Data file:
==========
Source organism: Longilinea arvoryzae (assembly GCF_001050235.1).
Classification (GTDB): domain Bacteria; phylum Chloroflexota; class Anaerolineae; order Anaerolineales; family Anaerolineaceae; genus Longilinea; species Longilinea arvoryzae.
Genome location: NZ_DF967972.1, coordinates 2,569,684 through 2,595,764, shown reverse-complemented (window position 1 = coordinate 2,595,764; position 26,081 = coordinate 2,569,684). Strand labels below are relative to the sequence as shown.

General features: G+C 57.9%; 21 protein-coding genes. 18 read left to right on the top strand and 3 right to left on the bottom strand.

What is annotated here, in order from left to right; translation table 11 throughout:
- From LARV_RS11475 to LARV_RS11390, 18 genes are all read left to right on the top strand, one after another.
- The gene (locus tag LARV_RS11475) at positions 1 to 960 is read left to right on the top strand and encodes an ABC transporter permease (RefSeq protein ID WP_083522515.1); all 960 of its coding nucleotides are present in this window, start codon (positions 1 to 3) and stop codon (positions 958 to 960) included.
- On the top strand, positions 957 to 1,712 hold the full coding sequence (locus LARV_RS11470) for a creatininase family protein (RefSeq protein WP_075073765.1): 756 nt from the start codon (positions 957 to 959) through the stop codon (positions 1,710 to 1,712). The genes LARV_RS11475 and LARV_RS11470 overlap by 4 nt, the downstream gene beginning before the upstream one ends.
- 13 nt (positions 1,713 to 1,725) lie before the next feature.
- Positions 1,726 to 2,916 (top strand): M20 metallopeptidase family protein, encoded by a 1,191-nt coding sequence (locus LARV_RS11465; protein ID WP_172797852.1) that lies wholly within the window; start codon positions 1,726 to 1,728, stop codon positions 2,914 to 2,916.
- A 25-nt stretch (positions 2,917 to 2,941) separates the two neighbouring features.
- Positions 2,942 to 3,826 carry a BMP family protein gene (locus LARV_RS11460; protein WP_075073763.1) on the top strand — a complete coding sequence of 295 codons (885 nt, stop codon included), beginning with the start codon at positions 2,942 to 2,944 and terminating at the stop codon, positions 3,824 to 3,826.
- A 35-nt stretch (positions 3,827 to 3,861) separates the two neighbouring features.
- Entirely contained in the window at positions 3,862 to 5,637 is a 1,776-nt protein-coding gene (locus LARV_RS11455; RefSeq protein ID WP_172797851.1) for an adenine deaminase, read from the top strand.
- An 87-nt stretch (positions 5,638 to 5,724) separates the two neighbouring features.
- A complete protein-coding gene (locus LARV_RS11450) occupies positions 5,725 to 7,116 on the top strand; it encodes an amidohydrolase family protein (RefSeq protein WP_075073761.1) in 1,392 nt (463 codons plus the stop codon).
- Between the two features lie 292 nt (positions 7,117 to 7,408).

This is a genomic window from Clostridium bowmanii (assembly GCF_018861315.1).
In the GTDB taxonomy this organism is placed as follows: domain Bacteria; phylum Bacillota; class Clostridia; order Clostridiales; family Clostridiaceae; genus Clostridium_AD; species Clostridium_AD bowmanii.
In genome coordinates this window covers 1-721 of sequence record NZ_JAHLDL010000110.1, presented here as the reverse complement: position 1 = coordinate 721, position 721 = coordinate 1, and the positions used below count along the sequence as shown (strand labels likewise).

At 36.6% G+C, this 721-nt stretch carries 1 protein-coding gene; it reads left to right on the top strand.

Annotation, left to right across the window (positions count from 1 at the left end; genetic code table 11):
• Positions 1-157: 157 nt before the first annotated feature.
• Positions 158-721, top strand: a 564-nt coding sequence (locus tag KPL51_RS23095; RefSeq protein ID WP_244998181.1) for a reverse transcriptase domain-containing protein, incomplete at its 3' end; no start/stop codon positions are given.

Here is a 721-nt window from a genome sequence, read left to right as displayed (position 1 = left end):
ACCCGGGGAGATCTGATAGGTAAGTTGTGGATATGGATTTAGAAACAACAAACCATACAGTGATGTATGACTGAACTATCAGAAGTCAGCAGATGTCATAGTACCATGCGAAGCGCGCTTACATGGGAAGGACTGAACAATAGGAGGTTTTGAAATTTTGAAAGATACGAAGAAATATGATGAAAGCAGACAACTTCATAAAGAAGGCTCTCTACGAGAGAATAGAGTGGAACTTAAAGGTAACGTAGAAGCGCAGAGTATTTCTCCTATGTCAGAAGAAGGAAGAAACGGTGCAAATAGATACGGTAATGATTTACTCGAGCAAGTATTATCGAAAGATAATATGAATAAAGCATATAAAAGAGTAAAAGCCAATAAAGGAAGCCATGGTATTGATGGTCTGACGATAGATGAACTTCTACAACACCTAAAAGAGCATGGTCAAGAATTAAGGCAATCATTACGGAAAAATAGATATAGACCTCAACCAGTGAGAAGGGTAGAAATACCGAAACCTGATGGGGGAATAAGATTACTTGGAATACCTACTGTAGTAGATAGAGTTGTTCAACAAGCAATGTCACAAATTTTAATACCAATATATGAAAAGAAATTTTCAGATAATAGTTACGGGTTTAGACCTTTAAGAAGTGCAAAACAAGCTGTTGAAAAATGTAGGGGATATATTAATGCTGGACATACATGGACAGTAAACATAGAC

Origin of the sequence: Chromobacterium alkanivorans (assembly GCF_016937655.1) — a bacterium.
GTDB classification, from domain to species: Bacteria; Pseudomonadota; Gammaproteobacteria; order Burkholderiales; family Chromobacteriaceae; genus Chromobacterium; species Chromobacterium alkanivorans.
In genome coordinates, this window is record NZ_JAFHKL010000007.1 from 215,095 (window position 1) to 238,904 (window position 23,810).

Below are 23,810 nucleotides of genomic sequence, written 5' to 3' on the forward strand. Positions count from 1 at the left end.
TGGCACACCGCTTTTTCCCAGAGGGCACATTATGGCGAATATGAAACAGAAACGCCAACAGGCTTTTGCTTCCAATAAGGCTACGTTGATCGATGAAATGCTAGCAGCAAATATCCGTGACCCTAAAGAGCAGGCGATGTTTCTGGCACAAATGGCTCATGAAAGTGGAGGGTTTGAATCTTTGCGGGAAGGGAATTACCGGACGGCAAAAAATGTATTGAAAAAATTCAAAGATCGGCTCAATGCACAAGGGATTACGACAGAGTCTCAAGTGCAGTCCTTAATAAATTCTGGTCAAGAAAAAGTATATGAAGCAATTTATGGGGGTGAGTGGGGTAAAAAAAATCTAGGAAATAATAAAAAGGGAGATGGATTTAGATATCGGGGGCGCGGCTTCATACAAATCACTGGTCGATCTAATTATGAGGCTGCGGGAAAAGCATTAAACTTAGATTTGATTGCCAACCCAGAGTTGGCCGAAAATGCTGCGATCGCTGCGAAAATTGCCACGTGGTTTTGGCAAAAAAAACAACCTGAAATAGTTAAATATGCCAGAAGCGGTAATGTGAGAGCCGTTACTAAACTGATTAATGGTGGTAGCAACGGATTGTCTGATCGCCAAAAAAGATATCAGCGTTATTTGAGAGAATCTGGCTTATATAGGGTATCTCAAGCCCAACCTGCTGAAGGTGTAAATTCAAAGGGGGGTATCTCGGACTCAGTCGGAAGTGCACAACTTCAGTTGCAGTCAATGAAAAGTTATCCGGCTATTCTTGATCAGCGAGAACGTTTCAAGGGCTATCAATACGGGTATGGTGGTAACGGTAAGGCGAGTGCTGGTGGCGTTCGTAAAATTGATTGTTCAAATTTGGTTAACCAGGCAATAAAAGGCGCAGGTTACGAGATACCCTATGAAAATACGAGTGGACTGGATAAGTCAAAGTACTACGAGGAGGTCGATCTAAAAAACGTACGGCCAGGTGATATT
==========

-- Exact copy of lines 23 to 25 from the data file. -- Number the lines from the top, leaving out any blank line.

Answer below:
• Positions 1-157: 157 nt before the first annotated feature.
• Positions 158-721, top strand: a 564-nt coding sequence (locus tag KPL51_RS23095; RefSeq protein ID WP_244998181.1) for a reverse transcriptase domain-containing protein, incomplete at its 3' end; no start/stop codon positions are given.

Here is a 721-nt window from a genome sequence, read left to right as displayed (position 1 = left end):